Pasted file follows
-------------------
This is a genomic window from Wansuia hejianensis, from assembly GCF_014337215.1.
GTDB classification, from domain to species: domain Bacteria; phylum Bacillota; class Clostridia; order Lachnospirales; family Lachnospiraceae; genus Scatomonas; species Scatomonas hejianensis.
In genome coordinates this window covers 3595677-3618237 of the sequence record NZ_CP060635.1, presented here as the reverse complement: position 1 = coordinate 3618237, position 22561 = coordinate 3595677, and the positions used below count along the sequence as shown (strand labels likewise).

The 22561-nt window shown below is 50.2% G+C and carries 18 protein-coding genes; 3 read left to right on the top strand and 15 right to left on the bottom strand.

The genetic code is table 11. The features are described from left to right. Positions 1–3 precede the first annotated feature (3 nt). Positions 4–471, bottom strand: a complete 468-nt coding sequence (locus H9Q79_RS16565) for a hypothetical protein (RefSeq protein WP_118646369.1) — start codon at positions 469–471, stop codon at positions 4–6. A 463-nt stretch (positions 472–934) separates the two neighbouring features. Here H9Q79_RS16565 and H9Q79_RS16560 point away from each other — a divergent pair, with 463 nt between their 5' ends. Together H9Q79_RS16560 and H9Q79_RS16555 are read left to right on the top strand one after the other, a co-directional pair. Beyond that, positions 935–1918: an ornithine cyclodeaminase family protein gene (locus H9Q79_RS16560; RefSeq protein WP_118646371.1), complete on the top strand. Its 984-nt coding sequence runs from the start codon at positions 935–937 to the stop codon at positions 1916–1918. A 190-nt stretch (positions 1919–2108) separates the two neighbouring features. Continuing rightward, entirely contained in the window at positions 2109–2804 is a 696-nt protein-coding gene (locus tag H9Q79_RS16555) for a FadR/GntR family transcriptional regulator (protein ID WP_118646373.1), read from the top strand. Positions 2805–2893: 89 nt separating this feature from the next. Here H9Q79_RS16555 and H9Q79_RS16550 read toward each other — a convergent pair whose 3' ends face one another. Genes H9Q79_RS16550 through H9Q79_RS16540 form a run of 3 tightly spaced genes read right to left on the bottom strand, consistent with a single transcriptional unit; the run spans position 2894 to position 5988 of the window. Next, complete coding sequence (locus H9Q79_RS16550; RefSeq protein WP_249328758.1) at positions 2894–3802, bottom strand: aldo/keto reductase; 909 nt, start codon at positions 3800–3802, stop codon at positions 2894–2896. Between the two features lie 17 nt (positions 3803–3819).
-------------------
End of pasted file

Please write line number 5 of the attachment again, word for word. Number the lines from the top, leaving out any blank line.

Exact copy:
The genetic code is table 11. The features are described from left to right. Positions 1–3 precede the first annotated feature (3 nt). Positions 4–471, bottom strand: a complete 468-nt coding sequence (locus H9Q79_RS16565) for a hypothetical protein (RefSeq protein WP_118646369.1) — start codon at positions 469–471, stop codon at positions 4–6. A 463-nt stretch (positions 472–934) separates the two neighbouring features. Here H9Q79_RS16565 and H9Q79_RS16560 point away from each other — a divergent pair, with 463 nt between their 5' ends. Together H9Q79_RS16560 and H9Q79_RS16555 are read left to right on the top strand one after the other, a co-directional pair. Beyond that, positions 935–1918: an ornithine cyclodeaminase family protein gene (locus H9Q79_RS16560; RefSeq protein WP_118646371.1), complete on the top strand. Its 984-nt coding sequence runs from the start codon at positions 935–937 to the stop codon at positions 1916–1918. A 190-nt stretch (positions 1919–2108) separates the two neighbouring features. Continuing rightward, entirely contained in the window at positions 2109–2804 is a 696-nt protein-coding gene (locus tag H9Q79_RS16555) for a FadR/GntR family transcriptional regulator (protein ID WP_118646373.1), read from the top strand. Positions 2805–2893: 89 nt separating this feature from the next. Here H9Q79_RS16555 and H9Q79_RS16550 read toward each other — a convergent pair whose 3' ends face one another. Genes H9Q79_RS16550 through H9Q79_RS16540 form a run of 3 tightly spaced genes read right to left on the bottom strand, consistent with a single transcriptional unit; the run spans position 2894 to position 5988 of the window. Next, complete coding sequence (locus H9Q79_RS16550; RefSeq protein WP_249328758.1) at positions 2894–3802, bottom strand: aldo/keto reductase; 909 nt, start codon at positions 3800–3802, stop codon at positions 2894–2896. Between the two features lie 17 nt (positions 3803–3819).